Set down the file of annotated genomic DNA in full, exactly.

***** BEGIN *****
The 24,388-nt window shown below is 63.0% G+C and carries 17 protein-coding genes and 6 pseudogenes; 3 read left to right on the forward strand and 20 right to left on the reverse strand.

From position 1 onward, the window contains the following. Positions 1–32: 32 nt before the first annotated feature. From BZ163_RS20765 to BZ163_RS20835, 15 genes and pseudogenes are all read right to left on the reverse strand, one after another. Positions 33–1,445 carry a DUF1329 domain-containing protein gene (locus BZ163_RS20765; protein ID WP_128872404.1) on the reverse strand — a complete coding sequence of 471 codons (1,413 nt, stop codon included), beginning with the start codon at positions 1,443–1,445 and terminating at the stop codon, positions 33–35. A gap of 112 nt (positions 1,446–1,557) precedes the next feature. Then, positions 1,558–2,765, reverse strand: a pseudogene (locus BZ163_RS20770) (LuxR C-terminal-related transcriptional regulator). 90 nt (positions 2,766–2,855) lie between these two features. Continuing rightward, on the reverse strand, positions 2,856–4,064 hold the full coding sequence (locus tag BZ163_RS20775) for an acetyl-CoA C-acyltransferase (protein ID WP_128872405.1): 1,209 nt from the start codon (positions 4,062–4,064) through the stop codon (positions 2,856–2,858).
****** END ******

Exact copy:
The 24,388-nt window shown below is 63.0% G+C and carries 17 protein-coding genes and 6 pseudogenes; 3 read left to right on the forward strand and 20 right to left on the reverse strand.

From position 1 onward, the window contains the following. Positions 1–32: 32 nt before the first annotated feature. From BZ163_RS20765 to BZ163_RS20835, 15 genes and pseudogenes are all read right to left on the reverse strand, one after another. Positions 33–1,445 carry a DUF1329 domain-containing protein gene (locus BZ163_RS20765; protein ID WP_128872404.1) on the reverse strand — a complete coding sequence of 471 codons (1,413 nt, stop codon included), beginning with the start codon at positions 1,443–1,445 and terminating at the stop codon, positions 33–35. A gap of 112 nt (positions 1,446–1,557) precedes the next feature. Then, positions 1,558–2,765, reverse strand: a pseudogene (locus BZ163_RS20770) (LuxR C-terminal-related transcriptional regulator). 90 nt (positions 2,766–2,855) lie between these two features. Continuing rightward, on the reverse strand, positions 2,856–4,064 hold the full coding sequence (locus tag BZ163_RS20775) for an acetyl-CoA C-acyltransferase (protein ID WP_128872405.1): 1,209 nt from the start codon (positions 4,062–4,064) through the stop codon (positions 2,856–2,858).